A memorable chronicle about “the bitterness of exile” and the endurance of the spirit.


A headstrong young woman and her brother attempt to rebuild their lives in a refugee camp.

At the opening of Addonia’s novel, court is in session. For the refugees in a Sudanese camp for those fleeing Eritrea, trials are held in the ersatz cinema where skits are sometimes put on with cardboard figures. The accused is a young woman called Saba; her alleged crime, incest with her mute brother, Hagos. As Saba awaits her verdict, the novel takes us back in time to illuminate how so many in the community have turned on her. Stubborn, intelligent, and bold, Saba excelled at school and wanted to attend university before her life was uprooted. She also has complicated ancestry: half-Eritrean, half-Ethiopian, “half from an occupied country and the other half from the occupying....Half of her was at war with the other half.” Saba’s more traditionally masculine qualities are balanced by Hagos, who is “the girl [their] mother had always wanted,” taking care of the domestic work and taking an interest in Saba’s hair, makeup, and clothing. Unable to understand either sibling’s unorthodoxies, the growing community in the camp attempts to police their adherence to traditions. As more refugees arrive, Saba and Hagos draw increasing scrutiny until these outside forces threaten to overwhelm their seemingly unbreakable bond. Addonia’s greatest strength is the arresting image, imbued with symbolism—as when a man tears a newspaper into pieces and the crowd scatters “in different directions with broken sentences” or when a girl is sentenced to physically carry the man she allegedly seduced on her back through the camp as punishment—while the novel’s vignette structure underscores the fragmentary, hallucinatory quality of trauma and memory.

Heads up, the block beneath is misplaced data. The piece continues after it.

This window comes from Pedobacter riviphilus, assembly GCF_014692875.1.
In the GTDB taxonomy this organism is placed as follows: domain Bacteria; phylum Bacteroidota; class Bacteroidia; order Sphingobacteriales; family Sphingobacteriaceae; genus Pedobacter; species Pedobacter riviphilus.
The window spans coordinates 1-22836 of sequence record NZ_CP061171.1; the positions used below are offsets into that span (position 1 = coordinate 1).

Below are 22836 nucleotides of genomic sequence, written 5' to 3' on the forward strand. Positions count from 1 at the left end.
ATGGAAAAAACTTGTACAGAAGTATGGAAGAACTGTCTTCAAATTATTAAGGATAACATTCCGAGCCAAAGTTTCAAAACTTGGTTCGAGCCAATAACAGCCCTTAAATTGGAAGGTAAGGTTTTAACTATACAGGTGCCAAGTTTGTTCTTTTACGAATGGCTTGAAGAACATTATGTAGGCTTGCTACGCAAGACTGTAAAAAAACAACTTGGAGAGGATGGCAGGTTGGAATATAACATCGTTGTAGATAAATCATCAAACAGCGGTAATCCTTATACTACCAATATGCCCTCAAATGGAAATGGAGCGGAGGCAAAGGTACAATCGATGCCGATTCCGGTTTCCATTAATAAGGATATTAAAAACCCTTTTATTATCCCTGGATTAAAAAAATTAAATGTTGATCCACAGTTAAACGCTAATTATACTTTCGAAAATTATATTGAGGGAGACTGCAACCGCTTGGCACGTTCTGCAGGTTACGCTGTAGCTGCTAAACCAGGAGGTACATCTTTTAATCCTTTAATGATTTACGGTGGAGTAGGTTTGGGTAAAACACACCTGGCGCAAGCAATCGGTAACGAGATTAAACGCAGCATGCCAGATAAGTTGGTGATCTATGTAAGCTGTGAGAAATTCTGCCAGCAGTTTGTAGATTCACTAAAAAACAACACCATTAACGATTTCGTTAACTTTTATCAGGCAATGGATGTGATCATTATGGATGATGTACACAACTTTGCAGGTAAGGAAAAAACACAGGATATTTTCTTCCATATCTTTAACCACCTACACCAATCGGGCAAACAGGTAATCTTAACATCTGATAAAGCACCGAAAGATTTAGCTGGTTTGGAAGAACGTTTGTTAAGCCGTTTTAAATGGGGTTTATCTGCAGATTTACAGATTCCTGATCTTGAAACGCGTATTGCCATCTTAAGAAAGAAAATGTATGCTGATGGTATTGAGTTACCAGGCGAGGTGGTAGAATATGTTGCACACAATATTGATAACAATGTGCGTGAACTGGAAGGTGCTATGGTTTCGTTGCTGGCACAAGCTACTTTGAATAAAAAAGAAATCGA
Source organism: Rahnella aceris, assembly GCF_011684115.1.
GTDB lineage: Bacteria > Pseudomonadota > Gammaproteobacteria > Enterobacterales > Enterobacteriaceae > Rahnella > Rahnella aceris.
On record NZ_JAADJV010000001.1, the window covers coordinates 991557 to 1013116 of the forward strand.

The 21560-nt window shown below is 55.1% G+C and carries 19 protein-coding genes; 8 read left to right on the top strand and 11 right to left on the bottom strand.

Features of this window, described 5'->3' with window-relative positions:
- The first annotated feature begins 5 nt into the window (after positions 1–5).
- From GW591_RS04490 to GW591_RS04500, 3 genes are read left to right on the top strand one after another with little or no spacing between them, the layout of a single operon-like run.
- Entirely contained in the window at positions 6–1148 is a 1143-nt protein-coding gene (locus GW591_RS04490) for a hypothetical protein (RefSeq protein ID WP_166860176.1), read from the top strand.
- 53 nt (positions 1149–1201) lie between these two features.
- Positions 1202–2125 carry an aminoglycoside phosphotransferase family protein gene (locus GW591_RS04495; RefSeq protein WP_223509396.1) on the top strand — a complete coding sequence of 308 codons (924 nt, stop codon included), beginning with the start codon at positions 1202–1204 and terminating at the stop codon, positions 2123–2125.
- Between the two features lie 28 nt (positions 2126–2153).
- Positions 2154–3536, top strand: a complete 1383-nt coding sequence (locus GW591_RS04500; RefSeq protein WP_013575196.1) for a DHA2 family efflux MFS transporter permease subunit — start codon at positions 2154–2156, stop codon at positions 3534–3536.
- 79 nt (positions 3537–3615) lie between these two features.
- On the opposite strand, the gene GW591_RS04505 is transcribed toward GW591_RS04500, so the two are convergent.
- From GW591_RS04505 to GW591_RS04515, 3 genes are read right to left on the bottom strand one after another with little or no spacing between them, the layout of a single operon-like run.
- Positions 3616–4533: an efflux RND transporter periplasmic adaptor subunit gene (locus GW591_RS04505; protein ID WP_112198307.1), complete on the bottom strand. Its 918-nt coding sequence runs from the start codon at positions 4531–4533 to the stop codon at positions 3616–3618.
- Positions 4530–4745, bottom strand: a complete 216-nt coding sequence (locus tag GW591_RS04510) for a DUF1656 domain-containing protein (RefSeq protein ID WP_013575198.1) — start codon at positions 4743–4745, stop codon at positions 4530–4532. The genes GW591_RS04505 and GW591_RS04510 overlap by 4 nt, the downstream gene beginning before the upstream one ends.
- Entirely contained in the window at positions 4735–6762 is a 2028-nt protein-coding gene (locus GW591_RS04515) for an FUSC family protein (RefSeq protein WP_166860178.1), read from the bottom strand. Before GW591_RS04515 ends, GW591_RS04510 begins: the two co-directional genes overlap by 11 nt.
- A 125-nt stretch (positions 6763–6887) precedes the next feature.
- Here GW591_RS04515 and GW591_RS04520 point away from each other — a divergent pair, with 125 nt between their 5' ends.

A memorable chronicle about “the bitterness of exile” and the endurance of the spirit.

Pub Date: Sept. 8, 2020

ISBN: 978-1-64445-033-8

Page Count: 208

Publisher: Graywolf

Review Posted Online: June 16, 2020

Kirkus Reviews Issue: July 1, 2020

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A flabby, fervid melodrama of a high-strung Southern family from Conroy (The Great Santini, The Lords of Discipline), whose penchant for overwriting once again obscures a genuine talent. Tom Wingo is an unemployed South Carolinian football coach whose internist wife is having an affair with a pompous cardiac man. When he hears that his fierce, beautiful twin sister Savannah, a well-known New York poet, has once again attempted suicide, he escapes his present emasculation by flying north to meet Savannah's comely psychiatrist, Susan Lowenstein. Savannah, it turns out, is catatonic, and before the suicide attempt had completely assumed the identity of a dead friend—the implication being that she couldn't stand being a Wingo anymore. Susan (a shrink with a lot of time on her hands) says to Tom, "Will you stay in New York and tell me all you know?" and he does, for nearly 600 mostly-bloated pages of flashbacks depicting The Family Wingo of swampy Colleton County: a beautiful mother, a brutal shrimper father (the Great Santini alive and kicking), and Tom and Savannah's much-admired older brother, Luke. There are enough traumas here to fall an average-sized mental ward, but the biggie centers around Luke, who uses the skills learned as a Navy SEAL in Vietnam to fight a guerrilla war against the installation of a nuclear power plant in Colleton and is killed by the authorities. It's his death that precipitates the nervous breakdown that costs Tom his job, and Savannah, almost, her life. There may be a barely-glimpsed smaller novel buried in all this succotash (Tom's marriage and life as a football coach), but it's sadly overwhelmed by the book's clumsy central narrative device (flashback ad infinitum) and Conroy's pretentious prose style: ""There are no verdicts to childhood, only consequences, and the bright freight of memory. I speak now of the sun-struck, deeply lived-in days of my past.